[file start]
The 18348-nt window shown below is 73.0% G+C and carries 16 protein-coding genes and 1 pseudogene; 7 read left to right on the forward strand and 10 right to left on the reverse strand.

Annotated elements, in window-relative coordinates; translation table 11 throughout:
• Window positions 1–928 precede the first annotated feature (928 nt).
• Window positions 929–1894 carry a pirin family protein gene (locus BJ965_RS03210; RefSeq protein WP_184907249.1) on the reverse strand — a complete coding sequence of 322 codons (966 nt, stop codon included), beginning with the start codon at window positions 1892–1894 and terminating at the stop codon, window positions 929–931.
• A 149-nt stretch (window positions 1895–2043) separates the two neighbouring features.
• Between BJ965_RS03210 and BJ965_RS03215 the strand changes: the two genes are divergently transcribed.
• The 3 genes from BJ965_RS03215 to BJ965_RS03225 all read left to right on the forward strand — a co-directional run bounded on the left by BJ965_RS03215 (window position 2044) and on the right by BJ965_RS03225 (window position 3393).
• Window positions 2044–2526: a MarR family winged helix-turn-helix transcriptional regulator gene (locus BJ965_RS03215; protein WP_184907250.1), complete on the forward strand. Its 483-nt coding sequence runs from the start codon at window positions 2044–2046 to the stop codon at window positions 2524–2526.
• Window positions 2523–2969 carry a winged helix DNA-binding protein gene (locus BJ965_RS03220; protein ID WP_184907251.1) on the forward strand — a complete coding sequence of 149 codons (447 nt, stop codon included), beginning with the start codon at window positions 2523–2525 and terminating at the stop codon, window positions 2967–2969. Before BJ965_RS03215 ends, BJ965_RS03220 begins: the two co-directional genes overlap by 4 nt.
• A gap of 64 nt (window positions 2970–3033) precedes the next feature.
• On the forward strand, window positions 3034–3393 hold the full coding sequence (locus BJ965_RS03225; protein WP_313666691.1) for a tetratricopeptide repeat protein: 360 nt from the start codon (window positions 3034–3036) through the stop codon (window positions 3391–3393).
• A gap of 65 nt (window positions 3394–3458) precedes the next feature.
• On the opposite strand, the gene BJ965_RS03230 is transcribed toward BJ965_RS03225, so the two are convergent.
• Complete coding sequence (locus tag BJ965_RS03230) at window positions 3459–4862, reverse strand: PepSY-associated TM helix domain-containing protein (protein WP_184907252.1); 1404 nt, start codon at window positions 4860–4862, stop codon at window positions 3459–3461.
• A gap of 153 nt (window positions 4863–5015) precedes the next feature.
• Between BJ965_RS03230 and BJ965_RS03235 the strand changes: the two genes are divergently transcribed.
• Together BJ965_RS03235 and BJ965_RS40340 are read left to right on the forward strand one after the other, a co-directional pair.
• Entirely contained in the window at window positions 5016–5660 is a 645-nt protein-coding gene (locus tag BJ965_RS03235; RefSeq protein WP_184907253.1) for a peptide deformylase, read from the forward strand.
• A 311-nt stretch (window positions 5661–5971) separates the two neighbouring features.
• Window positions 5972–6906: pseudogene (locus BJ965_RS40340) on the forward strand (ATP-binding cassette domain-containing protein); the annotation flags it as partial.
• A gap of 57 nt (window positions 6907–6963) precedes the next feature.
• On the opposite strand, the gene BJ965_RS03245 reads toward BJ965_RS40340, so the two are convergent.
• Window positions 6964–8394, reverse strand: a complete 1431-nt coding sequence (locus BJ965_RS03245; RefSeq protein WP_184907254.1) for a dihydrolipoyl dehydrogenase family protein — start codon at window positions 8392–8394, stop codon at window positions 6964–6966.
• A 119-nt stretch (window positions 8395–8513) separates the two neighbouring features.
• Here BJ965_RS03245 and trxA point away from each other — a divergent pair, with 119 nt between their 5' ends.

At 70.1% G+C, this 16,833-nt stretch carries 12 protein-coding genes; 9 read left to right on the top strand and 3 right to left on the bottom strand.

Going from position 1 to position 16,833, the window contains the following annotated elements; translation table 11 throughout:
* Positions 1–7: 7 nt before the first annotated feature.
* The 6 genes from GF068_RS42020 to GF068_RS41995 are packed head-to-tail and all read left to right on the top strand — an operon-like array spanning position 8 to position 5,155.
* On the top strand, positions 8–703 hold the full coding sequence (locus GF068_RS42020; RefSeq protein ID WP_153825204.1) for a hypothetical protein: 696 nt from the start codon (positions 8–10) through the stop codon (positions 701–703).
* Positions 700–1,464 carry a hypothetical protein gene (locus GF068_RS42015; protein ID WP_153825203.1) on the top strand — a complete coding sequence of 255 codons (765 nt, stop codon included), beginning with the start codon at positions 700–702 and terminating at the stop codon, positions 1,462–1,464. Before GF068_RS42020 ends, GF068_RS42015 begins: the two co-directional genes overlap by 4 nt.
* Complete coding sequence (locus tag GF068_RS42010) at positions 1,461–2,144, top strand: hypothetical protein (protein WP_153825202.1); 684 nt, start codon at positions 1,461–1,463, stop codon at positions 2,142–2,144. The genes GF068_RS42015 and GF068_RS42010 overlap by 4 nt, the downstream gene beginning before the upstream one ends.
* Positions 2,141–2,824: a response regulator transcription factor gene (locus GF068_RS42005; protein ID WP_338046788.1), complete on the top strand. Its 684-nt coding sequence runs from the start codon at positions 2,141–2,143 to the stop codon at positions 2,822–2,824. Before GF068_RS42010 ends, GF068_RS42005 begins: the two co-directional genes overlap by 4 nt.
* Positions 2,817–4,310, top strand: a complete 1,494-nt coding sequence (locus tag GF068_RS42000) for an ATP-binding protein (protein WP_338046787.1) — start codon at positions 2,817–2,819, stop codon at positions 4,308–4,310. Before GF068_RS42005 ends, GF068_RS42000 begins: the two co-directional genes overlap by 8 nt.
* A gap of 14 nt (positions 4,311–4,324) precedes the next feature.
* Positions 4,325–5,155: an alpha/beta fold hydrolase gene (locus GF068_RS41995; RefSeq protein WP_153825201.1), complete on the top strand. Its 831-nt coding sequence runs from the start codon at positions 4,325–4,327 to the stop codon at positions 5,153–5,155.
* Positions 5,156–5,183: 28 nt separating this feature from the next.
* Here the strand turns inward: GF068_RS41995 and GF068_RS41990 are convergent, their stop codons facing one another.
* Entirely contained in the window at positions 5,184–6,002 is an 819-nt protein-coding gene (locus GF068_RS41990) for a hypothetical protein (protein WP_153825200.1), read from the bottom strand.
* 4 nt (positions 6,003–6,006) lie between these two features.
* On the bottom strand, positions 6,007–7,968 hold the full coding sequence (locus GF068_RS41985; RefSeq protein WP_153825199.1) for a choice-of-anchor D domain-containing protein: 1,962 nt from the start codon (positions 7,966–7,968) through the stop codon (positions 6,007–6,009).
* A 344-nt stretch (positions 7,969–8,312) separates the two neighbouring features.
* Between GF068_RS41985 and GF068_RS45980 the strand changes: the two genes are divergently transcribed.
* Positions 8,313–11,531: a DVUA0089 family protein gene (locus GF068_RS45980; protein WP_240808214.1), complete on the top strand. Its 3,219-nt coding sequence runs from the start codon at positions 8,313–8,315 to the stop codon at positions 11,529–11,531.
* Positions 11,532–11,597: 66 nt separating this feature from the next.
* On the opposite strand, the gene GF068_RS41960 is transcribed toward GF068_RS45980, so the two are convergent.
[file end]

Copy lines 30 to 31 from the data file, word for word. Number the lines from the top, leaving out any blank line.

* On the top strand, positions 8–703 hold the full coding sequence (locus GF068_RS42020; RefSeq protein ID WP_153825204.1) for a hypothetical protein: 696 nt from the start codon (positions 8–10) through the stop codon (positions 701–703).
* Positions 700–1,464 carry a hypothetical protein gene (locus GF068_RS42015; protein ID WP_153825203.1) on the top strand — a complete coding sequence of 255 codons (765 nt, stop codon included), beginning with the start codon at positions 700–702 and terminating at the stop codon, positions 1,462–1,464. Before GF068_RS42020 ends, GF068_RS42015 begins: the two co-directional genes overlap by 4 nt.